Fiji government announcement it will pay water bills could be “vote buying” – Professor

Posted at 02:01 on 18 September, 2012 UTC
A professor of Pacific history says the interim Fiji Government’s offer to pay the water bills of 25 thousand Fijian households, businesses and schools appears to be a vote buying exercise.
In a statement the government says it is forgiving eight million US dollars in unpaid bills, a decision it says will benefit about 100-thousand Fijians.
Professor Brij Lal, from the Australian National University, questions if the regime can afford to pay the bills.
And he says there will be lingering suspicions about the motive for going ahead with such a move.
“I suppose they might see this as a voter pleasing exercise and I suspect as time goes on as we reach closer to the elections in 2014 that you will see more promises, more policys like this to endear the regime to the people of Fiji.”
Professor Brij Lal says the announcement is good one for ordinary Fijians who are living in difficult economic times.
News Content © Radio New Zealand International           PO Box 123, Wellington, New Zealand

Goodness gracious me!

from w
'Oh my goodness, you too!'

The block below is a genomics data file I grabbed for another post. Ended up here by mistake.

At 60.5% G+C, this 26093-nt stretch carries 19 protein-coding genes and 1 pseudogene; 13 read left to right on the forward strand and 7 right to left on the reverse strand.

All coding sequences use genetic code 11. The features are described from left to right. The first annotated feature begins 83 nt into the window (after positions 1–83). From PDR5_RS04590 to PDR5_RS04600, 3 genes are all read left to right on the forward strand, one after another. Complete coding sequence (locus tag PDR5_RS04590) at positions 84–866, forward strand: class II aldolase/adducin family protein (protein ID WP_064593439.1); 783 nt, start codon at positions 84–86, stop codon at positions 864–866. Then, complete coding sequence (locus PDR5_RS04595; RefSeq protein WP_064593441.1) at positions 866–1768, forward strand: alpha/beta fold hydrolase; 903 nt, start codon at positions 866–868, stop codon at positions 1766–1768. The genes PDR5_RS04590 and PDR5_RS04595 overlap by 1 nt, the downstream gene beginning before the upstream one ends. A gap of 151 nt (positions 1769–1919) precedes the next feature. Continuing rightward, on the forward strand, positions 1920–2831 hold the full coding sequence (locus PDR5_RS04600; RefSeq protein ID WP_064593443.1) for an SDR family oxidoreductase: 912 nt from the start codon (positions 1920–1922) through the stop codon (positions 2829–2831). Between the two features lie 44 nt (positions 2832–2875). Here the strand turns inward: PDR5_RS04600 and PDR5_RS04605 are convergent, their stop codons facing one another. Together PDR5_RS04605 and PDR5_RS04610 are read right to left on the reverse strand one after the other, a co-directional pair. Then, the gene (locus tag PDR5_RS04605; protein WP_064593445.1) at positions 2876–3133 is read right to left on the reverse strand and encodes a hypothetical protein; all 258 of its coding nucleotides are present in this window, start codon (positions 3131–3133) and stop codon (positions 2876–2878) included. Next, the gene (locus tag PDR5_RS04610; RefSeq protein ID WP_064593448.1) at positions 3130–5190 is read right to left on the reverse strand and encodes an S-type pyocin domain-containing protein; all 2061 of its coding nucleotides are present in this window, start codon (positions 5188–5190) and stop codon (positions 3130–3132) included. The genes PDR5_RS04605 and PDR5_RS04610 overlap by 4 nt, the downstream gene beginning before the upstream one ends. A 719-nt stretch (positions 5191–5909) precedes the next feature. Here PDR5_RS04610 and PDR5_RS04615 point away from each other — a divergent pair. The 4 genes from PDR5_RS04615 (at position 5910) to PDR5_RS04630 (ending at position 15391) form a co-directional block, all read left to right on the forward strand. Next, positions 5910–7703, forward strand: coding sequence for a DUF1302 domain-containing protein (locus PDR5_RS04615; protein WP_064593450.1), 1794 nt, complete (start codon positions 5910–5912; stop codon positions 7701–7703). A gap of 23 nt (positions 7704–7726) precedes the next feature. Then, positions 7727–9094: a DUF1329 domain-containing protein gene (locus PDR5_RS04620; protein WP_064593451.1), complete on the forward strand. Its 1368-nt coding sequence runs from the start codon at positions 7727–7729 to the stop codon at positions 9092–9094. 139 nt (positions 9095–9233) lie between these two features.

I wonder what the princess is thinking as she is greeted by the comely lass in the Solomon Islands.  No wonder she is laughing. What a hoohah though about those photos in France etc. Should just laugh about it. In another culture it's the norm to show your breasts.

Saturday, September 15, 2012

What the Fiji children say

from w
I was delighted to read letters in the Fiji Times from students at the school in Pacific Harbour about their concern for the environment. Very good.  And then, they have given their submission to the groupof people appointed to make up a new Fiji Constitution. A better submission than some.

Students make submission for protection of environment
Publish date/time: 15/09/2012 [17:09]
The environment also needs to be taken care of.

This was a concern raised by students of a multi-cultural school in Pacific Harbor while giving in their submissions to the constitution commission in Navua yesterday.